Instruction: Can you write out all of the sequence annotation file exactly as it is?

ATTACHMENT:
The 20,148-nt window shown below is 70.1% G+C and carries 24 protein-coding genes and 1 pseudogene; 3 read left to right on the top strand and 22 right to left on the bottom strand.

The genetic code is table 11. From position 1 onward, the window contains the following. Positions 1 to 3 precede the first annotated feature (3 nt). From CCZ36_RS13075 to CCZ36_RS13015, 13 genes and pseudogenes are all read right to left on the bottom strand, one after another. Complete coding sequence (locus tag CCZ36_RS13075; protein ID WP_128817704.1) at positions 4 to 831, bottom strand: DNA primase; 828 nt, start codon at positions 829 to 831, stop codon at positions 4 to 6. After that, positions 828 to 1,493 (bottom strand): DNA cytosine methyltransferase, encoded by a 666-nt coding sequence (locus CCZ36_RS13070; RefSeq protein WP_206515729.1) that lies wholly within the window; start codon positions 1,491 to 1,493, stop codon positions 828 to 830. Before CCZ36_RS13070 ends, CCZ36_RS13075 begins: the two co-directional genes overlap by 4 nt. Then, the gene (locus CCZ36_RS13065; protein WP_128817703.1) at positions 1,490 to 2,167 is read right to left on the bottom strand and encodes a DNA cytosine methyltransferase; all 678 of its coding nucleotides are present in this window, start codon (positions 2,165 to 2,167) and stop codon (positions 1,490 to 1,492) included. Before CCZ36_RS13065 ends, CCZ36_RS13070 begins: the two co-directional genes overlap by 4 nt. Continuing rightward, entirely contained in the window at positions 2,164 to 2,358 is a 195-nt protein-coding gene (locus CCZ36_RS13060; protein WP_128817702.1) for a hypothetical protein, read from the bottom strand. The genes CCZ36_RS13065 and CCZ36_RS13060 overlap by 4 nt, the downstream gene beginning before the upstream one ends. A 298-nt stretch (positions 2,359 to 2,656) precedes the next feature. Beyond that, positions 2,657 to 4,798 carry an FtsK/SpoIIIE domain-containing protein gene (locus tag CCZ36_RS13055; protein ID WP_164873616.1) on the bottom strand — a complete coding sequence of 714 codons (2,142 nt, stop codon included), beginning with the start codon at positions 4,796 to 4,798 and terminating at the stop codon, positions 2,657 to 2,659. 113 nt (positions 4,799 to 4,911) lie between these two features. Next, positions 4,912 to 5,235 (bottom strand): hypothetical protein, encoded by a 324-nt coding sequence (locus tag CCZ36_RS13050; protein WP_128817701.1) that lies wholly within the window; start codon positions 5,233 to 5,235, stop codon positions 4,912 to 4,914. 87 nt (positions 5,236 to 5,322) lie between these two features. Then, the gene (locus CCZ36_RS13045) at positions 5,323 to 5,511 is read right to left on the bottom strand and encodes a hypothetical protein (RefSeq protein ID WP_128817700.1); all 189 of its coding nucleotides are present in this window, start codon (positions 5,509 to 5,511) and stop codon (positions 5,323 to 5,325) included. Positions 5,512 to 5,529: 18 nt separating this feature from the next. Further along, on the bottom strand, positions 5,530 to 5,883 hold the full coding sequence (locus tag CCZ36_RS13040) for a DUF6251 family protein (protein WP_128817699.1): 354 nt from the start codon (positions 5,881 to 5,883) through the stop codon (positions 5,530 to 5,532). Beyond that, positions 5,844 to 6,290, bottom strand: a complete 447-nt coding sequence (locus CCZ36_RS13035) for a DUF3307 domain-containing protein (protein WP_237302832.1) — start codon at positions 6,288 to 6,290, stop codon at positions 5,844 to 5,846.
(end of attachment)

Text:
The 20,148-nt window shown below is 70.1% G+C and carries 24 protein-coding genes and 1 pseudogene; 3 read left to right on the top strand and 22 right to left on the bottom strand.

The genetic code is table 11. From position 1 onward, the window contains the following. Positions 1 to 3 precede the first annotated feature (3 nt). From CCZ36_RS13075 to CCZ36_RS13015, 13 genes and pseudogenes are all read right to left on the bottom strand, one after another. Complete coding sequence (locus tag CCZ36_RS13075; protein ID WP_128817704.1) at positions 4 to 831, bottom strand: DNA primase; 828 nt, start codon at positions 829 to 831, stop codon at positions 4 to 6. After that, positions 828 to 1,493 (bottom strand): DNA cytosine methyltransferase, encoded by a 666-nt coding sequence (locus CCZ36_RS13070; RefSeq protein WP_206515729.1) that lies wholly within the window; start codon positions 1,491 to 1,493, stop codon positions 828 to 830. Before CCZ36_RS13070 ends, CCZ36_RS13075 begins: the two co-directional genes overlap by 4 nt. Then, the gene (locus CCZ36_RS13065; protein WP_128817703.1) at positions 1,490 to 2,167 is read right to left on the bottom strand and encodes a DNA cytosine methyltransferase; all 678 of its coding nucleotides are present in this window, start codon (positions 2,165 to 2,167) and stop codon (positions 1,490 to 1,492) included. Before CCZ36_RS13065 ends, CCZ36_RS13070 begins: the two co-directional genes overlap by 4 nt. Continuing rightward, entirely contained in the window at positions 2,164 to 2,358 is a 195-nt protein-coding gene (locus CCZ36_RS13060; protein WP_128817702.1) for a hypothetical protein, read from the bottom strand. The genes CCZ36_RS13065 and CCZ36_RS13060 overlap by 4 nt, the downstream gene beginning before the upstream one ends. A 298-nt stretch (positions 2,359 to 2,656) precedes the next feature. Beyond that, positions 2,657 to 4,798 carry an FtsK/SpoIIIE domain-containing protein gene (locus tag CCZ36_RS13055; protein ID WP_164873616.1) on the bottom strand — a complete coding sequence of 714 codons (2,142 nt, stop codon included), beginning with the start codon at positions 4,796 to 4,798 and terminating at the stop codon, positions 2,657 to 2,659. 113 nt (positions 4,799 to 4,911) lie between these two features. Next, positions 4,912 to 5,235 (bottom strand): hypothetical protein, encoded by a 324-nt coding sequence (locus tag CCZ36_RS13050; protein WP_128817701.1) that lies wholly within the window; start codon positions 5,233 to 5,235, stop codon positions 4,912 to 4,914. 87 nt (positions 5,236 to 5,322) lie between these two features. Then, the gene (locus CCZ36_RS13045) at positions 5,323 to 5,511 is read right to left on the bottom strand and encodes a hypothetical protein (RefSeq protein ID WP_128817700.1); all 189 of its coding nucleotides are present in this window, start codon (positions 5,509 to 5,511) and stop codon (positions 5,323 to 5,325) included. Positions 5,512 to 5,529: 18 nt separating this feature from the next. Further along, on the bottom strand, positions 5,530 to 5,883 hold the full coding sequence (locus tag CCZ36_RS13040) for a DUF6251 family protein (protein WP_128817699.1): 354 nt from the start codon (positions 5,881 to 5,883) through the stop codon (positions 5,530 to 5,532). Beyond that, positions 5,844 to 6,290, bottom strand: a complete 447-nt coding sequence (locus CCZ36_RS13035) for a DUF3307 domain-containing protein (protein WP_237302832.1) — start codon at positions 6,288 to 6,290, stop codon at positions 5,844 to 5,846.